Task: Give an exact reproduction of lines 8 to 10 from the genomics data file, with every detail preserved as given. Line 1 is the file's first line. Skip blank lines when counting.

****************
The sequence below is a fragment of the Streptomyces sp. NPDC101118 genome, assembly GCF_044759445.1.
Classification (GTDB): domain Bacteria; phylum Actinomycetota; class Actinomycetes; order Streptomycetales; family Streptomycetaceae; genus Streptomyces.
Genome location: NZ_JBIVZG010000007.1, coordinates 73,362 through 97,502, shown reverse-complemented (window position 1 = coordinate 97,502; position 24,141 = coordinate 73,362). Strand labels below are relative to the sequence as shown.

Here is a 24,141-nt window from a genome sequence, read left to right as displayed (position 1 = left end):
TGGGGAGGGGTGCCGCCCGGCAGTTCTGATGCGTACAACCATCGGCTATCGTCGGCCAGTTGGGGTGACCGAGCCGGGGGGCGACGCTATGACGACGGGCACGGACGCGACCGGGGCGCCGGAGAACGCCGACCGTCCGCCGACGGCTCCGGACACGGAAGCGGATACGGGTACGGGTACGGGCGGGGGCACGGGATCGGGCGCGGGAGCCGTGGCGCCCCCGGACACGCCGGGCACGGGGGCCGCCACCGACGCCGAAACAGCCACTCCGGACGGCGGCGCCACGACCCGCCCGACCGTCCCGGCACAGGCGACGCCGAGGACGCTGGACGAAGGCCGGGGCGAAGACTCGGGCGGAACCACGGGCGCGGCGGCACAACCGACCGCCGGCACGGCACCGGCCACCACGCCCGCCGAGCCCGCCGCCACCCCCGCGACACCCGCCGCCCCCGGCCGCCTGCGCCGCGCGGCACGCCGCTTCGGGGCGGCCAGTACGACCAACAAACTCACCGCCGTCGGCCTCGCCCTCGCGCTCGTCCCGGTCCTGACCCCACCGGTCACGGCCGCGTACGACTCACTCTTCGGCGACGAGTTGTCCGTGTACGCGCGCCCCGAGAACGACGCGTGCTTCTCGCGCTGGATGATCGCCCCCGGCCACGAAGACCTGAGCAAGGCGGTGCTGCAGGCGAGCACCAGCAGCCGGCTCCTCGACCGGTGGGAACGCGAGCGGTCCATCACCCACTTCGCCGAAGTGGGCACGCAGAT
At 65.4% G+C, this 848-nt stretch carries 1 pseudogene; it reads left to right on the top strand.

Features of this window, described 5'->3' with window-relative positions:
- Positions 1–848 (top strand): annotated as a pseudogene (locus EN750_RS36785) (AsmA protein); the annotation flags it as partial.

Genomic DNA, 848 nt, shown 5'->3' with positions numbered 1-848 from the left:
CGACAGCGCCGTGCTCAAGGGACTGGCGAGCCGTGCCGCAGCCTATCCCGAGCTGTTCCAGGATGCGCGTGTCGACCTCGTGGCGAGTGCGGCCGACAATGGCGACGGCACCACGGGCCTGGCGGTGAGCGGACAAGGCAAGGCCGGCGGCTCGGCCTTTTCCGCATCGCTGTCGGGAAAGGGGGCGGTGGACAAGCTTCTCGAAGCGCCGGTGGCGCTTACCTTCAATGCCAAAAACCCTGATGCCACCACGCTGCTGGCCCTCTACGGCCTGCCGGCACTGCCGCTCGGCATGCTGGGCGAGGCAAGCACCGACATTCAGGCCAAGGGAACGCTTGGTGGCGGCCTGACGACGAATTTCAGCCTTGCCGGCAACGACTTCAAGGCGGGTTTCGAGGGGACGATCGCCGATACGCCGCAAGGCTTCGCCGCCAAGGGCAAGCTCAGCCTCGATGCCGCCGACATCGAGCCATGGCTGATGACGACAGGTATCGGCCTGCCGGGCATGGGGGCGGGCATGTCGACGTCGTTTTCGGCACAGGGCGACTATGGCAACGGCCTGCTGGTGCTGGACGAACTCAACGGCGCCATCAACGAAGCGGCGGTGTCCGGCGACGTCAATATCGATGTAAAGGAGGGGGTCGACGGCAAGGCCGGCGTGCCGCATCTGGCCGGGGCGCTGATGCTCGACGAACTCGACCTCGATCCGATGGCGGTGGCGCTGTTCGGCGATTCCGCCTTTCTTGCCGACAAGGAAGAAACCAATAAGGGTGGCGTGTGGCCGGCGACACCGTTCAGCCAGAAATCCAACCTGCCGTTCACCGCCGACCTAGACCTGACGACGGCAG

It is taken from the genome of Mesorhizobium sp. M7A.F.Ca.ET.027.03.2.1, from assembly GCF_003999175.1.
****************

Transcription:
- Positions 1–848 (top strand): annotated as a pseudogene (locus EN750_RS36785) (AsmA protein); the annotation flags it as partial.

Genomic DNA, 848 nt, shown 5'->3' with positions numbered 1-848 from the left:
CGACAGCGCCGTGCTCAAGGGACTGGCGAGCCGTGCCGCAGCCTATCCCGAGCTGTTCCAGGATGCGCGTGTCGACCTCGTGGCGAGTGCGGCCGACAATGGCGACGGCACCACGGGCCTGGCGGTGAGCGGACAAGGCAAGGCCGGCGGCTCGGCCTTTTCCGCATCGCTGTCGGGAAAGGGGGCGGTGGACAAGCTTCTCGAAGCGCCGGTGGCGCTTACCTTCAATGCCAAAAACCCTGATGCCACCACGCTGCTGGCCCTCTACGGCCTGCCGGCACTGCCGCTCGGCATGCTGGGCGAGGCAAGCACCGACATTCAGGCCAAGGGAACGCTTGGTGGCGGCCTGACGACGAATTTCAGCCTTGCCGGCAACGACTTCAAGGCGGGTTTCGAGGGGACGATCGCCGATACGCCGCAAGGCTTCGCCGCCAAGGGCAAGCTCAGCCTCGATGCCGCCGACATCGAGCCATGGCTGATGACGACAGGTATCGGCCTGCCGGGCATGGGGGCGGGCATGTCGACGTCGTTTTCGGCACAGGGCGACTATGGCAACGGCCTGCTGGTGCTGGACGAACTCAACGGCGCCATCAACGAAGCGGCGGTGTCCGGCGACGTCAATATCGATGTAAAGGAGGGGGTCGACGGCAAGGCCGGCGTGCCGCATCTGGCCGGGGCGCTGATGCTCGACGAACTCGACCTCGATCCGATGGCGGTGGCGCTGTTCGGCGATTCCGCCTTTCTTGCCGACAAGGAAGAAACCAATAAGGGTGGCGTGTGGCCGGCGACACCGTTCAGCCAGAAATCCAACCTGCCGTTCACCGCCGACCTAGACCTGACGACGGCAG